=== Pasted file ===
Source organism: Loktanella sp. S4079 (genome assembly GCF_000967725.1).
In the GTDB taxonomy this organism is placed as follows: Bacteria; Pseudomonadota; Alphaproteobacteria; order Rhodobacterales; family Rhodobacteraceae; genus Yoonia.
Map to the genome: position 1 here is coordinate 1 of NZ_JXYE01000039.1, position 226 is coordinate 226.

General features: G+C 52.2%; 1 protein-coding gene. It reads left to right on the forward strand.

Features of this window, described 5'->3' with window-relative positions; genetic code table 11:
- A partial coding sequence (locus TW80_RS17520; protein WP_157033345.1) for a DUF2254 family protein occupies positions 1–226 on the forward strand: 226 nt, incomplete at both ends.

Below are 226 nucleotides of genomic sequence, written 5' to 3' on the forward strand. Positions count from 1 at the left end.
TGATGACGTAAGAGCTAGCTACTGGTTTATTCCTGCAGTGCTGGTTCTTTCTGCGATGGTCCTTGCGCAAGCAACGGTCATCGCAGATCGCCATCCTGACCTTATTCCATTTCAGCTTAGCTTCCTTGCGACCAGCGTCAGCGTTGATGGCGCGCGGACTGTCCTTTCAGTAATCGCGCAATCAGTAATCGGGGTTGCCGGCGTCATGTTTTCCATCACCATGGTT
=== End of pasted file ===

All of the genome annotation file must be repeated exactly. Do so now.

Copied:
Source organism: Loktanella sp. S4079 (genome assembly GCF_000967725.1).
In the GTDB taxonomy this organism is placed as follows: Bacteria; Pseudomonadota; Alphaproteobacteria; order Rhodobacterales; family Rhodobacteraceae; genus Yoonia.
Map to the genome: position 1 here is coordinate 1 of NZ_JXYE01000039.1, position 226 is coordinate 226.

General features: G+C 52.2%; 1 protein-coding gene. It reads left to right on the forward strand.

Features of this window, described 5'->3' with window-relative positions; genetic code table 11:
- A partial coding sequence (locus TW80_RS17520; protein WP_157033345.1) for a DUF2254 family protein occupies positions 1–226 on the forward strand: 226 nt, incomplete at both ends.

Below are 226 nucleotides of genomic sequence, written 5' to 3' on the forward strand. Positions count from 1 at the left end.
TGATGACGTAAGAGCTAGCTACTGGTTTATTCCTGCAGTGCTGGTTCTTTCTGCGATGGTCCTTGCGCAAGCAACGGTCATCGCAGATCGCCATCCTGACCTTATTCCATTTCAGCTTAGCTTCCTTGCGACCAGCGTCAGCGTTGATGGCGCGCGGACTGTCCTTTCAGTAATCGCGCAATCAGTAATCGGGGTTGCCGGCGTCATGTTTTCCATCACCATGGTT